By David A. Yates
As efforts to promote value addition to Liberia’s agricultural produce remain a concern, the Liberian Business Association (LIBA), in partnership with the Liberia Food Production Program (LFPP), has emphasized Agriculture as a sector with promising prosperity which, if invested in, will bring the expected reward.
In a meeting held at the Ministerial Complex in Congo Town, attended by the Ministries of Agriculture, Commerce and Industry, Internal Affairs, and Labor, as well as the National Investment Commission (NIC), Farmers Union Network of Liberia, Subah-Belleh Associates, as well as the Central Agricultural Research Institute (CARI), LIBA President, James M. Strother told the visiting Japanese delegates that, “We believe that it is possible for Liberians to produce food on a commercial scale in a relatively short time. We are blessed with large tracks of land that are agriculture-friendly in many parts of Liberia.”
“Today marks the beginning of a process initiated by Rapid Food Production Initiatives (RFPI) towards food security in Liberia,” Strother said. “LIBA, which is the apex body for all registered Liberian-owned and operated businesses in Liberia, is driving the process to implement the RFPI concept, a program to produce food on commercial-scale under the corporate identity of the Liberia Food Production Program (LFPP).”
According to him, the Liberian government has created the necessary legal and policy framework for Liberian citizens, in joint ventures with their international business partners, to engage in contract-farming arrangements in terms of doing business in all the pre and post-harvest activities of the value chain.
The LIBA president expressed optimism that with the success of the program, Liberia’s dependence on food imports will be eliminated and the foreign exchange status of the country will improve. Nevertheless, he said it will take commitment, hard work, and determination on our part to attract the required investment package from our foreign partners to make this work.
“I am telling all of us on this table that agriculture is the only way that we as Liberians and [as] a country can change the dynamics of economic issues that we are faced with,” he stated.
The joint briefing session was therefore intended to formally present the Rapid Food Production Initiative Concept to their foreign friends, the relevant government ministries, and agencies and the various private sector entities to stimulate interest and take action towards the next steps.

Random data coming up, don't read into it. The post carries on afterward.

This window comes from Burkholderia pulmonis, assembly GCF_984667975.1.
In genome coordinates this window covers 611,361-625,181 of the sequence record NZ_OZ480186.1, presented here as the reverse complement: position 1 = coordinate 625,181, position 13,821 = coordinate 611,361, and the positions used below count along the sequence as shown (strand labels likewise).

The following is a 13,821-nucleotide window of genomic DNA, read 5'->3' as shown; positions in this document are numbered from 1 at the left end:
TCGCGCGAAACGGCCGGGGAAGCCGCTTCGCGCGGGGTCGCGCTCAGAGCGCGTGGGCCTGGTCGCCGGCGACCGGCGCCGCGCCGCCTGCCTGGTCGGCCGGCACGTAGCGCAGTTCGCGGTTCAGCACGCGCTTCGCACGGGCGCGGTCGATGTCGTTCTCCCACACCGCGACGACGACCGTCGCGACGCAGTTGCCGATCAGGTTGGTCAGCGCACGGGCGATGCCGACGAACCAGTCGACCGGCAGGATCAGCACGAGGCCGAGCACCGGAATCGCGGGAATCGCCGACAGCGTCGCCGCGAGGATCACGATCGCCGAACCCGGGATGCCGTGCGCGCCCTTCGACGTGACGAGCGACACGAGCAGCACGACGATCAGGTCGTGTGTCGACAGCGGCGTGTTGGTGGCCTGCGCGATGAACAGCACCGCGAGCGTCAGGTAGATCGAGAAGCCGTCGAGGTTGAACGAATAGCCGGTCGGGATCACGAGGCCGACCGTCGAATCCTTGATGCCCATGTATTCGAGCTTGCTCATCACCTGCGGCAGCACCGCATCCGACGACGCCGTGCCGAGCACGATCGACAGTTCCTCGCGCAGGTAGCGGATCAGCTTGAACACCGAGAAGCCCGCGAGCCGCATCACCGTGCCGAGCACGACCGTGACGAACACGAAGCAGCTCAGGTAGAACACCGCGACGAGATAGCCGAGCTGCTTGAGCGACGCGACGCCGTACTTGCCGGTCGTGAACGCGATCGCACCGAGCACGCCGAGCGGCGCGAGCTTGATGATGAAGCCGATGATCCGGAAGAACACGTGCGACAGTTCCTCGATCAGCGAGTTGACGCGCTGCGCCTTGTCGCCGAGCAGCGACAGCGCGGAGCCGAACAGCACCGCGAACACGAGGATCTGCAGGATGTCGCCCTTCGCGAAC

“We will share with you, among others, the number of jobs to be created by this program, the 18 interventions on the food production chain which must be made for farmers in Liberia to quickly transition from the subsistence slash-and-burn to commercial stationary farming, the Liberia Food Production Program synopsis, the specific areas of investment, the investment cost, priority food commodities, and role of the LIBA,” Strother added.
He also used the occasion to quickly remind government officials that the program is mainly intended for grass rooters and not the big ones and that nobody will use his or her power to hijack it because it is strictly for ordinary Liberians. He, therefore, called on farmers in the country to take the opportunity very seriously.
Earlier on, Zukolee G. Kongo, Liberia’s Consul in Japan, said it was indeed an honor for him to lead a two-man delegation to Liberia for possible investment opportunities in the agriculture sector.
Cllr. Kongo said the just-ended TICAD conference that President Weah’ attended was centered around the private sector, and the Government of Japan has allocated US$20 billion for the next three years for Africa to make use of.
“How much do we want from the US$20 billion?” Kongo asked, “There must be a set program that Liberia will be able to benefit from this great initiative. So, this is why we have come to engage our people to see what program they can identify through institutions.”
Cllr. Kongo told Liberians that the Japanese delegates are here to help change Liberia’s situation, particularly in food production.
“So, this is why you need to find priority areas so that we benefit from this money. Three years is just next door and if Liberia as a country cannot make use of this amount, it will be gone. Let us work together and make use of the opportunity,” he added.
At the same time, Eiji Yamamura, who is a private sector Agriculture Specialist in Japan, called on every Liberian to make use of the initiative.
He said the program is purely a Liberian initiative that the Japanese Government wants to help. “This is really a Liberian initiative and I want you all to take hold of the process,” he urged Liberians.
Commerce and Industry Minister, Prof. Wilson K. Tarpeh, said he was very pleased to welcome the delegates to Liberia.
“This day is a very good day for me and I’m pleased with the quality of people we have in this room. This program is something that we pray out of President George Weah’s recent visit to Tokyo, Japan, where he underscored the importance of agriculture, which is the way out for Liberia.
Minister Tarpeh said President Weah’s view is to make sure that subsistence efforts are put in that sector. “We don’t intend to bad mouth the past government, but we want to make sure that this time around the investment is done through the private sector,” he added.
The Commerce Minister therefore assured the Japanese delegates led by Mr. Kongo of President Weah’s support and will do everything possible to cooperate with them (Japanese investors). “But we will support efforts through the private sector and whatever is required, let us know because that is the only way out of the situation we find ourselves in.
In another development, the delegation also visited the president of the Liberia Development Bank for Investment (LBDI) to discuss how they can be a help to the process as investors and banking institutions also.